Are you wondering how to overcome perfectionism?
Perfectionism is a personality trait that weighs down those who suffer from it. I should know. I am a perfectionist. Do you struggle with it, too? It’s characterized by a striving for flawlessness. Perfectionists tend to set excessively high performance standards and are overly critical of themselves and others. If this is you, do these four things now to avoid living with the burden of striving – striving for that perfect image or stellar reputation all of the time. After all, it’s exhausting! Here's the best way on how to overcome perfectionism.
My dear co-perfectionist friends, our choices, circumstances, and even our very lives don’t present themselves in a simple all or nothing format. A job loss does not automatically equate to financial ruin. A struggling marriage doesn’t have to end in divorce. A “B” on a test will not lead to failing the class. There is a middle ground. It’s where peace reigns. I know, because after years of living with “always” and “never,” I’ve discovered the life of “sometimes” and “maybe.” It’s been so refreshing and is one of the best answers for when you're trying to figure out how to overcome perfectionism.
Perfectionists focus solely on the results. Our eyes are on the prize, and we forget that life is a long expedition, fraught with twists and turns. The most meaningful moments happen within the journey, not at the end. It’s in the growth and struggles that we discover who we really are, it’s where our characters are developed, and it’s where we become our best selves. All of our steps towards the goal, no matter how small, are just as rewarding as the goal itself.
When others criticize perfectionists, we lose it, don’t we? We become defensive, defiant, and even stubborn. (Just ask my family!) I’ve had to learn that constructive criticism and unwarranted advice are not personal attacks. The feeling of rejection and the inner voice that whispers, “You’re not good enough” that both creep up in the midst of correction or criticisms are the products of my own insecurities. I am not defined by my mistakes. Neither are you.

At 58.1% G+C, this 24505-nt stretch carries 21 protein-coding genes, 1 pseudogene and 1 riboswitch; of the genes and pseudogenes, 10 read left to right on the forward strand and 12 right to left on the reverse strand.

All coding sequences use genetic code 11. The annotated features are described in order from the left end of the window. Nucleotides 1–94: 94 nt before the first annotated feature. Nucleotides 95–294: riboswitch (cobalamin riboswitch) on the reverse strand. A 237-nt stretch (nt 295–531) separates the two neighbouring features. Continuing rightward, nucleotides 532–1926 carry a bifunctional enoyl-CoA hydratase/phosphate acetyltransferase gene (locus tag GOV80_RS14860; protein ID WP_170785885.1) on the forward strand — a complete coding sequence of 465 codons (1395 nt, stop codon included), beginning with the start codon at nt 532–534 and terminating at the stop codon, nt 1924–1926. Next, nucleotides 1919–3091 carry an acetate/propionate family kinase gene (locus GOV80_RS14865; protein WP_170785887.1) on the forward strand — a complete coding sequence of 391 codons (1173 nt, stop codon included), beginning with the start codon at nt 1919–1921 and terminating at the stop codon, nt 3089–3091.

I know, I know. Perfectionists rarely have unmet goals. But, when we do, look out! When we don’t meet our lofty goals, we are left with feelings of inadequacy. Our failures are difficult to get over, and we constantly revisit our mistakes. Not so much to learn from them, but to beat ourselves up. In fact, many of us slip into depression. Well, guess what? We’re human! We are going to mess up, and we’ll survive. Rather than linger in the disappointment, make a list of what you gained from the journey towards the unmet goal: strength, perseverance, flexibility, or maybe a new relationship... (The list is limitless). There’s something to celebrate. I promise.
Some say perfectionism is a disease because it eats away at our health and wellness, particularly our joy and peace. We have been conditioned by a culture that says we must prove ourselves capable and worthy – capable of success, worthy of acceptance, even worthy to be loved.
It’s a lie... a big fat lie! None of us is perfect. In fact, the day we decide to release the burden to uphold the perfect reputation, admit our flaws, be vulnerable, and take ownership of our weaknesses and struggles, we will have entered into the season of our greatest triumphs.
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